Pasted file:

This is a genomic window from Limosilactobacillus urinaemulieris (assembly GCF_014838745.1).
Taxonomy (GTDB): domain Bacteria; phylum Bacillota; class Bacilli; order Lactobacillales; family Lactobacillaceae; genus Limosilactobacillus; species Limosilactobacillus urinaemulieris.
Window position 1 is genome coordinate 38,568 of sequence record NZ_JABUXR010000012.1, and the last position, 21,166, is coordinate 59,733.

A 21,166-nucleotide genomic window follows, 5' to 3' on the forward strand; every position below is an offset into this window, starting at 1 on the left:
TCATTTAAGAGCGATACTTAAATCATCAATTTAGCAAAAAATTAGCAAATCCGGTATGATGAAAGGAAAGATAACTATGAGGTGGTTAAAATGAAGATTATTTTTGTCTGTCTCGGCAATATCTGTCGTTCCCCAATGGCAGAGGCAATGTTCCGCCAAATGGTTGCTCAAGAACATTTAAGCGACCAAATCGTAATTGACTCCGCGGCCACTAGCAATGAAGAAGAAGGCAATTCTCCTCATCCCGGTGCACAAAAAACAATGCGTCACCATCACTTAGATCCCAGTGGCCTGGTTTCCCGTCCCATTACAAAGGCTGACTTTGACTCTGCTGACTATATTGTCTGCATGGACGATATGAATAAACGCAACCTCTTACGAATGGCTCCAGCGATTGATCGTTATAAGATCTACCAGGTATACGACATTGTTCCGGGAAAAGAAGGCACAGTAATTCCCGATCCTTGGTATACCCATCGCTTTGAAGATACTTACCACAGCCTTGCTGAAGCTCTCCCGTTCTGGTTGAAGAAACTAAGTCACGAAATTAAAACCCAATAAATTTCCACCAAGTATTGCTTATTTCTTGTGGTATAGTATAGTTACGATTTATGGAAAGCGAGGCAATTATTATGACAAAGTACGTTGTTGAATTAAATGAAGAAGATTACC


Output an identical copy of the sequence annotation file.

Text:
This is a genomic window from Limosilactobacillus urinaemulieris (assembly GCF_014838745.1).
Taxonomy (GTDB): domain Bacteria; phylum Bacillota; class Bacilli; order Lactobacillales; family Lactobacillaceae; genus Limosilactobacillus; species Limosilactobacillus urinaemulieris.
Window position 1 is genome coordinate 38,568 of sequence record NZ_JABUXR010000012.1, and the last position, 21,166, is coordinate 59,733.

A 21,166-nucleotide genomic window follows, 5' to 3' on the forward strand; every position below is an offset into this window, starting at 1 on the left:
TCATTTAAGAGCGATACTTAAATCATCAATTTAGCAAAAAATTAGCAAATCCGGTATGATGAAAGGAAAGATAACTATGAGGTGGTTAAAATGAAGATTATTTTTGTCTGTCTCGGCAATATCTGTCGTTCCCCAATGGCAGAGGCAATGTTCCGCCAAATGGTTGCTCAAGAACATTTAAGCGACCAAATCGTAATTGACTCCGCGGCCACTAGCAATGAAGAAGAAGGCAATTCTCCTCATCCCGGTGCACAAAAAACAATGCGTCACCATCACTTAGATCCCAGTGGCCTGGTTTCCCGTCCCATTACAAAGGCTGACTTTGACTCTGCTGACTATATTGTCTGCATGGACGATATGAATAAACGCAACCTCTTACGAATGGCTCCAGCGATTGATCGTTATAAGATCTACCAGGTATACGACATTGTTCCGGGAAAAGAAGGCACAGTAATTCCCGATCCTTGGTATACCCATCGCTTTGAAGATACTTACCACAGCCTTGCTGAAGCTCTCCCGTTCTGGTTGAAGAAACTAAGTCACGAAATTAAAACCCAATAAATTTCCACCAAGTATTGCTTATTTCTTGTGGTATAGTATAGTTACGATTTATGGAAAGCGAGGCAATTATTATGACAAAGTACGTTGTTGAATTAAATGAAGAAGATTACC